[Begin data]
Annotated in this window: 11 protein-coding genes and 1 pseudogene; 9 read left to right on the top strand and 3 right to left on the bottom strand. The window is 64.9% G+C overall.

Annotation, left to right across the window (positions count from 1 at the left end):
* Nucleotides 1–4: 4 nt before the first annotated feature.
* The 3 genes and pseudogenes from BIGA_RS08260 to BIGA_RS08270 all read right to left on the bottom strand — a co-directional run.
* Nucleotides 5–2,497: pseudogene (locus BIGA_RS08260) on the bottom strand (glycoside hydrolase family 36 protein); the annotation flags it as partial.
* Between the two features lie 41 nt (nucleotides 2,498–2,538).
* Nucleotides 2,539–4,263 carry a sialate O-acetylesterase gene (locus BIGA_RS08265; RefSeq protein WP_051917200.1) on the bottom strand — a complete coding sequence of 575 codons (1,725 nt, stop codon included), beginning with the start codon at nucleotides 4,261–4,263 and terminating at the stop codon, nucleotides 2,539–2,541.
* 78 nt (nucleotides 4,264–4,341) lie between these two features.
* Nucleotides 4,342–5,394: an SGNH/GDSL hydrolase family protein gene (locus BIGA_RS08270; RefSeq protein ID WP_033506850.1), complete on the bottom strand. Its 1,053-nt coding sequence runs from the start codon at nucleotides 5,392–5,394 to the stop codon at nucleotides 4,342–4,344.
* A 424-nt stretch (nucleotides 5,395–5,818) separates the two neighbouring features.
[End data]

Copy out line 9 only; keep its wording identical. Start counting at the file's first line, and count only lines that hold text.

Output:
* Nucleotides 4,342–5,394: an SGNH/GDSL hydrolase family protein gene (locus BIGA_RS08270; RefSeq protein ID WP_033506850.1), complete on the bottom strand. Its 1,053-nt coding sequence runs from the start codon at nucleotides 5,392–5,394 to the stop codon at nucleotides 4,342–4,344.